Mervyn King, the Bank of England Governor, summed it up best: "Dealing with a banking crisis was difficult enough," he said the other week, "but at least there were public-sector balance sheets on to which the problems could be moved. Once you move into sovereign debt, there is no answer; there's no backstop."
In other words, were this a computer game, the politicians would be down to their last life. Any mistake now and it really is Game Over. Or to pick a slightly more traditional game, it is rather like a session of pass-the-parcel which is fast approaching the end of the line.
The European financial crisis may look and smell rather different to the American banking crisis of a couple of years ago, but strip away the details – the breakdown of the euro, the crumbling of the Spanish banking system to take just two – and what you are left with is the next leg of a global financial crisis. Politicians temporarily "solved" the sub-prime crisis of 2007 and 2008 by nationalising billions of pounds' worth of bank debt. While this helped reinject a little confidence into markets, the real upshot was merely to transfer that debt on to public-sector balance sheets.
This kind of card-shuffle trick has a long-established pedigree: after the dotcom bust, Alan Greenspan slashed US interest rates to (then) unprecedented lows, which helped dull the pain, but only at the cost of generating the housing bubble that fed sub-prime. It is not so different to the Ponzi scheme carried out by Bernard Madoff, except that unlike his hedge fund fraud, this one is being carried out in full public view.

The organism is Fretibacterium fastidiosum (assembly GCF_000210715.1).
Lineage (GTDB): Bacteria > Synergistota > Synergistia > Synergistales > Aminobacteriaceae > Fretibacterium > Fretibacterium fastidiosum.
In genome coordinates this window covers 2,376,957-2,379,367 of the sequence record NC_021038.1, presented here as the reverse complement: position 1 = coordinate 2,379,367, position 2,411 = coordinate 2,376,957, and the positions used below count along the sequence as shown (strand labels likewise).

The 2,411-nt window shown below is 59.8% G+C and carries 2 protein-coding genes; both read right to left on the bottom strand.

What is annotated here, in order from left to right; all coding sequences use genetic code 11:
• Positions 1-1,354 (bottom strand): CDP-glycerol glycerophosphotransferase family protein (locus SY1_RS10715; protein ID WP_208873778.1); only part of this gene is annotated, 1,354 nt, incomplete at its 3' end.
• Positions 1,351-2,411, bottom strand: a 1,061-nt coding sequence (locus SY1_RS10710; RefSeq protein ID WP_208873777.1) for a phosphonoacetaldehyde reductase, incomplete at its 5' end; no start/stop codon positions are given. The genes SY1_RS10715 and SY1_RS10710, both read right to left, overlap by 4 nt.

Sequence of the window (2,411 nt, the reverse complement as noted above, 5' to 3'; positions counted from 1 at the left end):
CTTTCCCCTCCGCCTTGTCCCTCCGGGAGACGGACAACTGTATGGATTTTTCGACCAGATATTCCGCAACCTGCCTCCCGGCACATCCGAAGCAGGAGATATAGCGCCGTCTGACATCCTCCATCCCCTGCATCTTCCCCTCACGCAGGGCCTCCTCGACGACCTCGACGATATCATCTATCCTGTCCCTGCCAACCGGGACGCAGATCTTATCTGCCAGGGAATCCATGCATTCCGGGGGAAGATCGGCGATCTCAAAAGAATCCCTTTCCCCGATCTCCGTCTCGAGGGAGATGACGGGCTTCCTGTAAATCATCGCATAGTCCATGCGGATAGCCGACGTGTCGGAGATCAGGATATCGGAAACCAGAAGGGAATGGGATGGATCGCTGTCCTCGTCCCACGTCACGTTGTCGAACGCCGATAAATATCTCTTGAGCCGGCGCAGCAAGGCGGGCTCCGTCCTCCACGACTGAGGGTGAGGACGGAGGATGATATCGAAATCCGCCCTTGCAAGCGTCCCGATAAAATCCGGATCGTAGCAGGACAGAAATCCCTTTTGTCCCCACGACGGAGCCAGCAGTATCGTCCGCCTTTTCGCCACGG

The problem is that this has to stop somewhere, and that gasping noise over the past couple of weeks is the sound of millions of investors realising, all at once, that the music might have stopped. Having leapt back into the market in 2009 and fuelled the biggest stock-market leap since the recovery from the Wall Street Crash in the early 1930s, investors have suddenly deserted. London's FTSE 100 has lost 15 per cent of its value in little more than a month. The mayhem on European bourses is even worse, while on Wall Street the Dow Jones teeters on the brink of the talismanic 10,000 level.
Whatever yardstick you care to choose – share-price moves, the rates at which banks lend to each other, measures of volatility – we are now in a similar position to 2008.
Europe's problem is that the unfortunate game of pass-the-parcel came at just the wrong moment. It resulted in a hefty extra amount of debt being lumped on to its member states' balance sheets when they were least-equipped to deal with it.
Europe was always heading for a crunch. For years, the German and Dutch economies pulled in one direction (high saving, low spending) while the Club Med bloc – Greece, Portugal, Spain, Italy (and their Celtic outpost Ireland) – pulled in the other. At some point, there was always going to be a problem, given that these two economic blocs were yoked together in the same currency, controlled by the same central bank. By triggering the global recession and shovelling an unexpected load of debt on to Greece's balance sheet, the financial crisis has effectively smoked out the European folly.